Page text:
Exploring Winter Term
By Kathryn Knight
November 29, 2010
Winter Term may be a foreign concept to you, but the trend is catching on at colleges across the country. Some college students don’t jump right back into economics and art history at the beginning of January. Instead, they’re encouraged to take part in Winter Term, which offers students the chance to explore education outside of the classroom.
In fact, Winter Term sessions are becoming so necessary to the collegiate experience that participating colleges require students to complete two to three approved Winter Terms in order to graduate.
There are four general components to Winter Term. While not every participating college offers all four, they provide at least two of the opportunities to students at that university or college.
Most colleges and universities that offer Winter Term provide off-campus study programs. Students can either choose from domestic trips, like a trip to the Sundance Film Festival, or international trips, like language and cultural immersion in Cordoba, Argentina.
These off-campus study programs typically require students to spend about a week on campus, preparing in class through books, movies and instruction on the upcoming trip. The trip itself lasts anywhere from two to three weeks, and students arrive back on campus before the official start of the spring semester.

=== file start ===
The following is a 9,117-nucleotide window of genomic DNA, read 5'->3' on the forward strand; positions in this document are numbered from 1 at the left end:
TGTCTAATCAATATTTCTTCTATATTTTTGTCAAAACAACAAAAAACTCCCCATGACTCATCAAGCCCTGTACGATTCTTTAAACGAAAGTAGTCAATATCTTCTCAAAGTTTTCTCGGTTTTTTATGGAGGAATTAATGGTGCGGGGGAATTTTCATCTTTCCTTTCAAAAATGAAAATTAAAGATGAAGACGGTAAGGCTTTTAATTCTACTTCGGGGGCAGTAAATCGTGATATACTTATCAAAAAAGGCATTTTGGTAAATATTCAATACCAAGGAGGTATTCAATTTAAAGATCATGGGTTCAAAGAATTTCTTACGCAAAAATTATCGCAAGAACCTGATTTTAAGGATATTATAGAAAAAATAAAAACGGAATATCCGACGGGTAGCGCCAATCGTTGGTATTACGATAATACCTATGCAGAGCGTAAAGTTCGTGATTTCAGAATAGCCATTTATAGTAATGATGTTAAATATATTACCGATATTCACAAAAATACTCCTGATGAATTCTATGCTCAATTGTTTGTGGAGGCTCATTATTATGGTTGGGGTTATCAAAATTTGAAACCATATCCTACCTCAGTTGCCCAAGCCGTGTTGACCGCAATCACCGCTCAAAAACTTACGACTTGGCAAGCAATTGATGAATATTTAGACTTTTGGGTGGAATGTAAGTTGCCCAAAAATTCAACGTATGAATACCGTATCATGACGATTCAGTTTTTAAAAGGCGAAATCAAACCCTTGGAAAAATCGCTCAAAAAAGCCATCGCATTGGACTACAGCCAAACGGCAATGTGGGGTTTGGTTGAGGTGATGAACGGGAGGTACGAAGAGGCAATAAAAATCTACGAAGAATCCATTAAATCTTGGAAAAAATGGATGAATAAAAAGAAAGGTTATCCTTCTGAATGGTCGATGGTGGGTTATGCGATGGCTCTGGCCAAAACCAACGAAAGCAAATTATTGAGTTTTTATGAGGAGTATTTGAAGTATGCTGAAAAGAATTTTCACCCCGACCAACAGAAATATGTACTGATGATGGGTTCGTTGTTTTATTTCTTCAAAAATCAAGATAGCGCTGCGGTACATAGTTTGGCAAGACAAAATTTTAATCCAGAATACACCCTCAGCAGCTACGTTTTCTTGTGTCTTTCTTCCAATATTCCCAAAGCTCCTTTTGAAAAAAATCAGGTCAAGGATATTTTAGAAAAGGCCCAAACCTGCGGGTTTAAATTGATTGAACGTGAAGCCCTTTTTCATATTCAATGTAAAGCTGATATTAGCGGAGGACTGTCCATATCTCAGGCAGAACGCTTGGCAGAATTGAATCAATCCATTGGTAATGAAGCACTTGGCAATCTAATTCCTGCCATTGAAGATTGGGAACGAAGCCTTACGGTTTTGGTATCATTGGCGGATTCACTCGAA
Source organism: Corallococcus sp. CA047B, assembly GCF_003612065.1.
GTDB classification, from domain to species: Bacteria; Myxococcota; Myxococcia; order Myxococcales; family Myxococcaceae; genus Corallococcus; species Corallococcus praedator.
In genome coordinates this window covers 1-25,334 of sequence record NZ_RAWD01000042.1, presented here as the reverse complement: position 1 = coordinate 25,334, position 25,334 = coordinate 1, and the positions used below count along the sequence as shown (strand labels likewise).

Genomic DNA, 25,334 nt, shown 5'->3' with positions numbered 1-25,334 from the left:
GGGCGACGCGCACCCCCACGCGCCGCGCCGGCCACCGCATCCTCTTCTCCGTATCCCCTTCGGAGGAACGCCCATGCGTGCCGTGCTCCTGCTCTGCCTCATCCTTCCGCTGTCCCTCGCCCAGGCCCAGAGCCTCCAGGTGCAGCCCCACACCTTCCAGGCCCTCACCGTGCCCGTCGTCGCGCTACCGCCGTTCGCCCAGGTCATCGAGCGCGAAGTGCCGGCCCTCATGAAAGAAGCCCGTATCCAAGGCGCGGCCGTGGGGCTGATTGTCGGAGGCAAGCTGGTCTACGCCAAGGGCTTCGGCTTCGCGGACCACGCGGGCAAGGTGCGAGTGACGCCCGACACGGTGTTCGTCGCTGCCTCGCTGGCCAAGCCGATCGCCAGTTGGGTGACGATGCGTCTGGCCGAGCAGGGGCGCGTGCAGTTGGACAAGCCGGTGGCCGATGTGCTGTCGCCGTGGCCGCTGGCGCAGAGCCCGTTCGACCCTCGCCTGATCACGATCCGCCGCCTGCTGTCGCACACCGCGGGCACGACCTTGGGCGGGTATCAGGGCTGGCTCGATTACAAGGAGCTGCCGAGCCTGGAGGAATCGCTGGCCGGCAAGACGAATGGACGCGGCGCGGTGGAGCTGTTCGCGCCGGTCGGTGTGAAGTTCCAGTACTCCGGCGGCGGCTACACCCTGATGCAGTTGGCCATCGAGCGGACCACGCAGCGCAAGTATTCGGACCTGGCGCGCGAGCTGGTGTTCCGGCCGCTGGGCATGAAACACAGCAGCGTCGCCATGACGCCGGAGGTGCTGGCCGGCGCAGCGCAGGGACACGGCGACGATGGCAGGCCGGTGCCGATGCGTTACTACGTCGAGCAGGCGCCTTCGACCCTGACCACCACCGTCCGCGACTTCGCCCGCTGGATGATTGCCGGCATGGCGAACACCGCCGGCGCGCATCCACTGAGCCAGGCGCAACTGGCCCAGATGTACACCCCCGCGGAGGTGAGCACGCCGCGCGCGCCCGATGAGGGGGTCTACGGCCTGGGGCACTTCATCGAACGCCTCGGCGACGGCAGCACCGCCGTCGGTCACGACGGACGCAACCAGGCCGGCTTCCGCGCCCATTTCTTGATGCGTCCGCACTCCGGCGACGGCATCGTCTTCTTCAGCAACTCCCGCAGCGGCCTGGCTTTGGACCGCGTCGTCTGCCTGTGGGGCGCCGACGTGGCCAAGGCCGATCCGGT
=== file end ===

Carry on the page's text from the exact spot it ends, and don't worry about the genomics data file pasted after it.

While some campuses provide students with financial aid opportunities for travel, funds are obviously limited.
Another Winter Term option for students is non-traditional courses on campus. These courses provide students a break from the more rigorous load of the fall and spring semesters with instruction on log rolling or hypnosis—just to name a few.
Housing costs at participating colleges and universities are usually rolled into the spring semester plan, meaning there’s no room and board increase from the fall to spring semester.
Typically, colleges providing Winter Term opportunities require freshmen to stay on-campus for a non-traditional course, giving them more time to get acclimated to the campus culture. After freshmen year, they are free to explore a wider range of Winter Term activities.
Upperclassmen look forward to internship opportunities during Winter Term in order to get work experience before graduation. Most colleges and universities will have agreements with employers in the surrounding area—even alum who work in the area will readily take on interns for a month.
Students interested in Winter Term internships should start the search at the beginning of the fall semester. Colleges that offer Winter Term have campus career centers that are fully equipped to help students land a Winter Term internship.
Students who want to research the sociological implications of social media or the reproduction of silkworms can invest their Winter Term time in an independent study. Generally, independent studies must be approved by the school’s Winter Term office or department. Students must present a case for why and how they will conduct their independent research.
Who’s offering Winter Term opportunities? We’ve found a few schools…
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